Burundi: Travel update

If you don’t have an essential reason to stay in Burundi, you should leave if the opportunity arises to do so safely by commercial means.

On 2 November President Nkurunziza issued a public warning to Burundian citizens who had weapons illegally to surrender them within 5 days or they would be ‘punished in accordance with the anti terrorist law and fought like enemies of the nations.’ Security forces have authorisation from 9 November to use all means at their disposal to find weapons and re-establish security.

This is likely to involve extensive police operations and house-to-house searches. There’s a possibility of unrest from 8 November onwards. You should take extra care, avoid any large public gatherings and leave the area if there’s any unrest.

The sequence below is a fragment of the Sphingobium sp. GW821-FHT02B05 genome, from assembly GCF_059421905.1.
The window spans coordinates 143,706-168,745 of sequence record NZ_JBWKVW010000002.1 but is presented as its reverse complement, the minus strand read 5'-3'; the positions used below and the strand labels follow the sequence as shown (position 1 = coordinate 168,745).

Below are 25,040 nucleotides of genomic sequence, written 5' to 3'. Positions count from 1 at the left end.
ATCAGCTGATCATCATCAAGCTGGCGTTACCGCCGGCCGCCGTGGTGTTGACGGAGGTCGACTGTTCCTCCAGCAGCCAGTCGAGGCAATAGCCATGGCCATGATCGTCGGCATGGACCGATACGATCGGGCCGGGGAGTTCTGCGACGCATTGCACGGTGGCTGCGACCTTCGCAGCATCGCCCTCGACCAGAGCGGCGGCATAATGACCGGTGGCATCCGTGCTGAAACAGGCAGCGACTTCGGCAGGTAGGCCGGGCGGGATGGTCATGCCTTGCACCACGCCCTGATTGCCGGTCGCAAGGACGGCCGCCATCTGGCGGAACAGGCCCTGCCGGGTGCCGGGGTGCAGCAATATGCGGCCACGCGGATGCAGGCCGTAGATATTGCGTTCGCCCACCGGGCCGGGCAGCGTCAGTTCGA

Burundi has experienced political instability since President Nkrunziza was inaugurated for a controversial third term in August 2015. There have been violent incidents in some parts of Bujumbura city, including shootings. You should limit your movements, avoid large gatherings and remain vigilant at all times.

Remember to take out comprehensive travel and medical insurance before you travel.